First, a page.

Dejerine-Sottas

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Mind Control

February 28, 2005

Filed under: Neuroprosthetics

The March issue of Wired magazine features an article about brain-computer interfaces, with a profile of Mark Nagle, the first patient in a controversial clinical trial that seeks to prove brain-computer interfaces can return function to people paralyzed by injury or disease. His BCI is the most sophisticated ever tested on a human being, the culmination of two decades of research in neural recording and decoding. A Foxborough, Massachusetts-based company called Cyberkinetics built the system, named BrainGate.

John Donoghue, head of neuroscience at Brown University and the founder of Cyberkinetics, eventually wants to hook BrainGate up to stimulators that can activate muscle tissue, bypassing a damaged nervous system entirely. In theory, once you can control a computer cursor, you can do anything from drawing circles to piloting a battleship. With enough computational power, “everything else is just engineering,” says Gerhard Friehs, the neurosurgeon from Brown who implanted Nagle’s device.

Median nerve motor conduction velocity is concordant with myelin protein zero gene mutation

February 25, 2005

Filed under: Journal articles

Link to article on PubMed
by Lee YC, Soong BW, Liu YT, Lin KP, Kao KP, Wu ZA.
The Neurological Institute, Taipei Veterans General Hospital #201, Sec. 2, Shih-Pai Road, Peitou District, Taipei, Taiwan 11217 (ROC).
BACKGROUND : Myelin protein zero gene (MPZ) mutations may account for a small proportion of cases of Charcot-Marie-Tooth disease (CMT). Different MPZ mutations may be associated with different clinical and electrophysiological phenotypes.
OBJECTIVES : To expand our understanding of the characteristics of nerve conduction velocity (NCV) in patients with different MPZ mutations, the authors collected and analysed the NCV values from patients with MPZ mutations.
MATERIALS AND METHODS : The NCVs of fourteen patients from six families carrying MPZ mutations of Val58Asp, Ser63Phe, Thr65Ile,Arg98Cys, Arg98His, and Ser233fs were collected retrospectively. Five of them had received nerve conduction studies (NCS) twice. The mutations were verified by polymerase chain reaction (PCR) amplifications and nucleotide sequencing. Scatterplot analyses of median motor NCV (MNCV) versus specific MPZ mutation were performed.
RESULTS : The median MNCV varied widely, with a mean of 16.3 m/s (SD=7.7 m/s) and a range of 5.1-32.9 m/s. Median MNCVs of patients with particular MPZ mutations were similar. Moreover, Median MNCV did not change significantly over time.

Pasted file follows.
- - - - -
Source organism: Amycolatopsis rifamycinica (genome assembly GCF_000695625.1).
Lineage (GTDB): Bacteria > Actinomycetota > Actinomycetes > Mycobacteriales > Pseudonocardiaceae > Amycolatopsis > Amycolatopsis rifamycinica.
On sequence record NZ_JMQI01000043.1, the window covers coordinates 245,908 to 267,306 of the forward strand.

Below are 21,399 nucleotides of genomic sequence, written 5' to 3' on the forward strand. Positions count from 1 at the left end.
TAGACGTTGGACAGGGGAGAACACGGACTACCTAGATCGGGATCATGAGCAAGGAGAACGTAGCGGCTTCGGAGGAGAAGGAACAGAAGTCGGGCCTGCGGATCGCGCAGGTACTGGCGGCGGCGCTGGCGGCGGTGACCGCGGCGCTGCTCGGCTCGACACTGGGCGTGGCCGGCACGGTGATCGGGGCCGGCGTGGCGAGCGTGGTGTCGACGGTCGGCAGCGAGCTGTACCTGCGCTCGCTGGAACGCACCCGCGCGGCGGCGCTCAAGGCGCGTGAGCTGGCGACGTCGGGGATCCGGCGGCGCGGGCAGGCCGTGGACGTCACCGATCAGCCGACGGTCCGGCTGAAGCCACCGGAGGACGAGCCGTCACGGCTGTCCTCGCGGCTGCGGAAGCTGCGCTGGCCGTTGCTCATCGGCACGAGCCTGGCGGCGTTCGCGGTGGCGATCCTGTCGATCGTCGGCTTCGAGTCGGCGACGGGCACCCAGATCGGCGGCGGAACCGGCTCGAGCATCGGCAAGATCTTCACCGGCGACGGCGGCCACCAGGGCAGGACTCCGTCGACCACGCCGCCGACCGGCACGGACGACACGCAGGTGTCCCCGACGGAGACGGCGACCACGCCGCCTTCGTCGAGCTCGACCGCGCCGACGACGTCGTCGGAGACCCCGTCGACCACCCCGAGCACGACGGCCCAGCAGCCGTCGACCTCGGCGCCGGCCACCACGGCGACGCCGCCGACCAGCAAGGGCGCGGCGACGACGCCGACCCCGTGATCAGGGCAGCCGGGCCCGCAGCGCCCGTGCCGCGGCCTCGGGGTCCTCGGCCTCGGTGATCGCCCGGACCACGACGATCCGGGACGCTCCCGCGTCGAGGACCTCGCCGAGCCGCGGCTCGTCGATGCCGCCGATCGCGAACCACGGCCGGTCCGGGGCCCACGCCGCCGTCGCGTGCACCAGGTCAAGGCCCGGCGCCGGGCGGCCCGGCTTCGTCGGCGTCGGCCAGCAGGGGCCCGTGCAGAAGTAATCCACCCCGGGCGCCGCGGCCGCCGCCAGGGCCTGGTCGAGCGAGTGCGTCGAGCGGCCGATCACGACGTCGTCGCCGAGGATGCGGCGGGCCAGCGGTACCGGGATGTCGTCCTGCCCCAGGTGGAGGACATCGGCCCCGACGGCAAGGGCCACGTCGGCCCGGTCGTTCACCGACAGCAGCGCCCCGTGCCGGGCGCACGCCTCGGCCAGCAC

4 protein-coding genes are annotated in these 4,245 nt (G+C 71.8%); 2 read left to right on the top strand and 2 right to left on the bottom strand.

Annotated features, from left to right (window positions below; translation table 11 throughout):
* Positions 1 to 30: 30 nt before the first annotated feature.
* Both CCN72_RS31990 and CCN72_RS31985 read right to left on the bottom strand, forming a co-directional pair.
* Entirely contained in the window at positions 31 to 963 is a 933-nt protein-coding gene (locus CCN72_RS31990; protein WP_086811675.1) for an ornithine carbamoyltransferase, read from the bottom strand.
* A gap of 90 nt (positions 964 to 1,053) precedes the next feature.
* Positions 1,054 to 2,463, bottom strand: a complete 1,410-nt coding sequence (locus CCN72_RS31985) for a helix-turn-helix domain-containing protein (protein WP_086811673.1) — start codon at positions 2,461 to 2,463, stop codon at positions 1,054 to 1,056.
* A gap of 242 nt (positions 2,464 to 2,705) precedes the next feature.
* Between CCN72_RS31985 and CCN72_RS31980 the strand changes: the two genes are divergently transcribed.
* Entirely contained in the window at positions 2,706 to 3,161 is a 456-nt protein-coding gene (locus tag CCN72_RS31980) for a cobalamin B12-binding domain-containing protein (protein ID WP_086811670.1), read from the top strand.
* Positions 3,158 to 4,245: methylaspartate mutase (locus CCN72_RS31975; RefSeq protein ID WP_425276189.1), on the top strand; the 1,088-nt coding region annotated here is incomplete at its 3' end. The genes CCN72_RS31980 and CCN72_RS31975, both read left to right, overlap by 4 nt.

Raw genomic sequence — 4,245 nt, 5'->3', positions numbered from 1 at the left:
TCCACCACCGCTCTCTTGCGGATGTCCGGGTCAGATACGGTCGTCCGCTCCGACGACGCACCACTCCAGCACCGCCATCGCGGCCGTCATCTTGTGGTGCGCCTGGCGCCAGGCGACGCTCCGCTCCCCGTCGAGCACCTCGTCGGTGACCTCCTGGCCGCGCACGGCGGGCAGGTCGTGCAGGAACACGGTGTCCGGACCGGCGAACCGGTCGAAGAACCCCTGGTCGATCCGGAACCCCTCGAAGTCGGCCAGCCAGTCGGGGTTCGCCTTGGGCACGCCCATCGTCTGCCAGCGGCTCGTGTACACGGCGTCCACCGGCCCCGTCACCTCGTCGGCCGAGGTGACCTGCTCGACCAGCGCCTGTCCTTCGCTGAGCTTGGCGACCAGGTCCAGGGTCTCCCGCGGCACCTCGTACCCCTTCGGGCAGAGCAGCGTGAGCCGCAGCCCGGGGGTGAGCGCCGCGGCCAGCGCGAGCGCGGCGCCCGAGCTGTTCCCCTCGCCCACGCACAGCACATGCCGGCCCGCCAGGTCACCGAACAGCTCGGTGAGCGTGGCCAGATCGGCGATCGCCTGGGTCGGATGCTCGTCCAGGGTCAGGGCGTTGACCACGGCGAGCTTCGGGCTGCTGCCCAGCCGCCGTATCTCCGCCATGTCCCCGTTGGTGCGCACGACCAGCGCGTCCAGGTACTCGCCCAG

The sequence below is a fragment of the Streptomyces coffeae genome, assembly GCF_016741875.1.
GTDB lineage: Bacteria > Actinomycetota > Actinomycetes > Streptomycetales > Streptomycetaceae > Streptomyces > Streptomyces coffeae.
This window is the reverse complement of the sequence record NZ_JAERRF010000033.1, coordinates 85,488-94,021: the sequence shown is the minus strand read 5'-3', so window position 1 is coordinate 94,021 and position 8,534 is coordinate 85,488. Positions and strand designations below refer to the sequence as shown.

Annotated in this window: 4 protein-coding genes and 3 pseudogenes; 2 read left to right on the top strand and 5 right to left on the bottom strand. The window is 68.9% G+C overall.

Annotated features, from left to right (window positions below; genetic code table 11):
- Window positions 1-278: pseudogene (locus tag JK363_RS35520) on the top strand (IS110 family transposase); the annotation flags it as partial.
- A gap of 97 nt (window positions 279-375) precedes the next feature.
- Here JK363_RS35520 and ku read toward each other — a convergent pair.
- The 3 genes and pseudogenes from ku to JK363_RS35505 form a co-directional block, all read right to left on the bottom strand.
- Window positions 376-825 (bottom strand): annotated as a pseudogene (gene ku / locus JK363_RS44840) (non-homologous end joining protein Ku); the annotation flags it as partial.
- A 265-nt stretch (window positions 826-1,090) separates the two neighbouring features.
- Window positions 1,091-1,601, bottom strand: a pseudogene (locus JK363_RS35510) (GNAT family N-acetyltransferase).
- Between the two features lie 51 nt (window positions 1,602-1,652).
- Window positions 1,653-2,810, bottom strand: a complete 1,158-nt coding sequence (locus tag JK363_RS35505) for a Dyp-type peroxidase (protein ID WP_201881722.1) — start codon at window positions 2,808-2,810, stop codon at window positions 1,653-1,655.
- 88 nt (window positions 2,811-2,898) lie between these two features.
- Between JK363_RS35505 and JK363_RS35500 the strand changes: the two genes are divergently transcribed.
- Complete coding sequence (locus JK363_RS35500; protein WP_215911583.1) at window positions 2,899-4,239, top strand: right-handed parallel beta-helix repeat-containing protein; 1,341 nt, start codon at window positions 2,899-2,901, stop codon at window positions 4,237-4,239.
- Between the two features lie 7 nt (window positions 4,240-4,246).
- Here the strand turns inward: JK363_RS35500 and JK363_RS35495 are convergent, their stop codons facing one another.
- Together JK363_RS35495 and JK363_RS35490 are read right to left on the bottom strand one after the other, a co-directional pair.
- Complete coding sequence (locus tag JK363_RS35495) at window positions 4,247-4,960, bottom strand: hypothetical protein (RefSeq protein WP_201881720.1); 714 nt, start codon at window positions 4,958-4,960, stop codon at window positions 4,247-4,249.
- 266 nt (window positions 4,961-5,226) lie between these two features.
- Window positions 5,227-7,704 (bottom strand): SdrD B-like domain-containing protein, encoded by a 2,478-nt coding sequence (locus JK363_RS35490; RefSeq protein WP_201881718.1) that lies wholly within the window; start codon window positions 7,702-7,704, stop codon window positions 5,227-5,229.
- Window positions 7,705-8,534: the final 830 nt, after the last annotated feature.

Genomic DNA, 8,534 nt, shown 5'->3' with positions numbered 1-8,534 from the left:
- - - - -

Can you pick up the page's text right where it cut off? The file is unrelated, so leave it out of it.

CONCLUSIONS : There was concordance between median MNCV and specific MPZ mutations. However, median MNCV is not an ideal measure with which to distinguish CMT1B patients with MPZ mutations from CMT1A patients with PMP22 mutations.

PCs do thousands of years of work

February 21, 2005

Filed under: Miscellaneous

There’s an interesting article on the BBC News site about the World Community Grid project, a distributed computing effort to study proteins and their role in the human body. The hope is that a better understanding of the roles certain proteins have will lead to the development of cures or better treatments for diseases like cancer, HIV/Aids, and malaria.
I’ve been involved in similar distributed computing efforts for awhile now, and convinced my family and friends to join, because I believe this project or others like it will someday benefit myelin protein research. It costs nothing for the computer owner, generally requires no maintenance, and doesn’t interfere with use of your computer; and the scientists not only save money that they’d otherwise have to spend on powerful computers, but–more importantly–they save years of time.

Dr. Zarife Sahenk to speak at Ohio State University Medical Center

February 17, 2005

Filed under: Uncategorized

Dr. Zarife Sahenk will be the keynote speaker at a seminar to be held at Ohio State University Medical Center in Columbus, Ohio on April 8th from 9 a.m. to 12 noon. The seminar will cover what is new in research and medical care for CMT, and what she forsees in the future.
In 2003, Dr. Sahenk proved that nerve growth factor NT-3 was successful in the first human trials for CMT nerve regeneration. Her study included 8 people. On October 21, 2003 she presented her findings and made CMT history at the Neurologist’s meeting in San Francisco.